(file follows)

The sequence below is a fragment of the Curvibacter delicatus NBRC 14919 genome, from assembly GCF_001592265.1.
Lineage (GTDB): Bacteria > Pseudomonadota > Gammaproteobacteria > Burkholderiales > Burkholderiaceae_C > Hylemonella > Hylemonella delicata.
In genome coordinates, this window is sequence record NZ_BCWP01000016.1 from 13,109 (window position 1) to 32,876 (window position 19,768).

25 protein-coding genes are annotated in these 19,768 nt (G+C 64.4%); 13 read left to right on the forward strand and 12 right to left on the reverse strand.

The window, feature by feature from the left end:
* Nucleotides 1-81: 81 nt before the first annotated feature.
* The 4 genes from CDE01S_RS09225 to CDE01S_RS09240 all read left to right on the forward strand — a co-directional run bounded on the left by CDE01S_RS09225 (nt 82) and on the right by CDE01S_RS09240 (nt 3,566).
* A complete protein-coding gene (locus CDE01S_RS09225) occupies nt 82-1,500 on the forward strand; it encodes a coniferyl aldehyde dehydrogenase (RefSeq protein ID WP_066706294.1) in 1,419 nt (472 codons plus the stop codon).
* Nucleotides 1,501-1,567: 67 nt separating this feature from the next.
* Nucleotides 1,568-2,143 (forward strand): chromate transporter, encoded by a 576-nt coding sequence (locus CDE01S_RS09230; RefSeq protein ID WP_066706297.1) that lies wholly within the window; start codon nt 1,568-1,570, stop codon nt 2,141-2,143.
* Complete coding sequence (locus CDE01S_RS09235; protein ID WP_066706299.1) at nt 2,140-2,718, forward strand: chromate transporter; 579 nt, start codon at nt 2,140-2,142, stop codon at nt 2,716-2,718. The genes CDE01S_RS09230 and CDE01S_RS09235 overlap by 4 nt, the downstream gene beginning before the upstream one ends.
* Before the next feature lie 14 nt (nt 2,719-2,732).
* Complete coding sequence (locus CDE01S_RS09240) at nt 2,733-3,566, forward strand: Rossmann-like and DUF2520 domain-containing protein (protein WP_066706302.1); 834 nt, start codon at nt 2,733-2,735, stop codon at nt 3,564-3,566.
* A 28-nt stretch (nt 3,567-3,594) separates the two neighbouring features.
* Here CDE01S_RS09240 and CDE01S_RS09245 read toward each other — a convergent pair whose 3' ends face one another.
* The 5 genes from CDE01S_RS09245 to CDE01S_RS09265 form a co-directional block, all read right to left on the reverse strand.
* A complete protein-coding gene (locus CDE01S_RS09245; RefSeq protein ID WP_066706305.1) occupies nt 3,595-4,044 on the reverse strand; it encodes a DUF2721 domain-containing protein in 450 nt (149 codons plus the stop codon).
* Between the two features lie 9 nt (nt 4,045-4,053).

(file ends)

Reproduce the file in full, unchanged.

The sequence below is a fragment of the Curvibacter delicatus NBRC 14919 genome, from assembly GCF_001592265.1.
Lineage (GTDB): Bacteria > Pseudomonadota > Gammaproteobacteria > Burkholderiales > Burkholderiaceae_C > Hylemonella > Hylemonella delicata.
In genome coordinates, this window is sequence record NZ_BCWP01000016.1 from 13,109 (window position 1) to 32,876 (window position 19,768).

25 protein-coding genes are annotated in these 19,768 nt (G+C 64.4%); 13 read left to right on the forward strand and 12 right to left on the reverse strand.

The window, feature by feature from the left end:
* Nucleotides 1-81: 81 nt before the first annotated feature.
* The 4 genes from CDE01S_RS09225 to CDE01S_RS09240 all read left to right on the forward strand — a co-directional run bounded on the left by CDE01S_RS09225 (nt 82) and on the right by CDE01S_RS09240 (nt 3,566).
* A complete protein-coding gene (locus CDE01S_RS09225) occupies nt 82-1,500 on the forward strand; it encodes a coniferyl aldehyde dehydrogenase (RefSeq protein ID WP_066706294.1) in 1,419 nt (472 codons plus the stop codon).
* Nucleotides 1,501-1,567: 67 nt separating this feature from the next.
* Nucleotides 1,568-2,143 (forward strand): chromate transporter, encoded by a 576-nt coding sequence (locus CDE01S_RS09230; RefSeq protein ID WP_066706297.1) that lies wholly within the window; start codon nt 1,568-1,570, stop codon nt 2,141-2,143.
* Complete coding sequence (locus CDE01S_RS09235; protein ID WP_066706299.1) at nt 2,140-2,718, forward strand: chromate transporter; 579 nt, start codon at nt 2,140-2,142, stop codon at nt 2,716-2,718. The genes CDE01S_RS09230 and CDE01S_RS09235 overlap by 4 nt, the downstream gene beginning before the upstream one ends.
* Before the next feature lie 14 nt (nt 2,719-2,732).
* Complete coding sequence (locus CDE01S_RS09240) at nt 2,733-3,566, forward strand: Rossmann-like and DUF2520 domain-containing protein (protein WP_066706302.1); 834 nt, start codon at nt 2,733-2,735, stop codon at nt 3,564-3,566.
* A 28-nt stretch (nt 3,567-3,594) separates the two neighbouring features.
* Here CDE01S_RS09240 and CDE01S_RS09245 read toward each other — a convergent pair whose 3' ends face one another.
* The 5 genes from CDE01S_RS09245 to CDE01S_RS09265 form a co-directional block, all read right to left on the reverse strand.
* A complete protein-coding gene (locus CDE01S_RS09245; RefSeq protein ID WP_066706305.1) occupies nt 3,595-4,044 on the reverse strand; it encodes a DUF2721 domain-containing protein in 450 nt (149 codons plus the stop codon).
* Between the two features lie 9 nt (nt 4,045-4,053).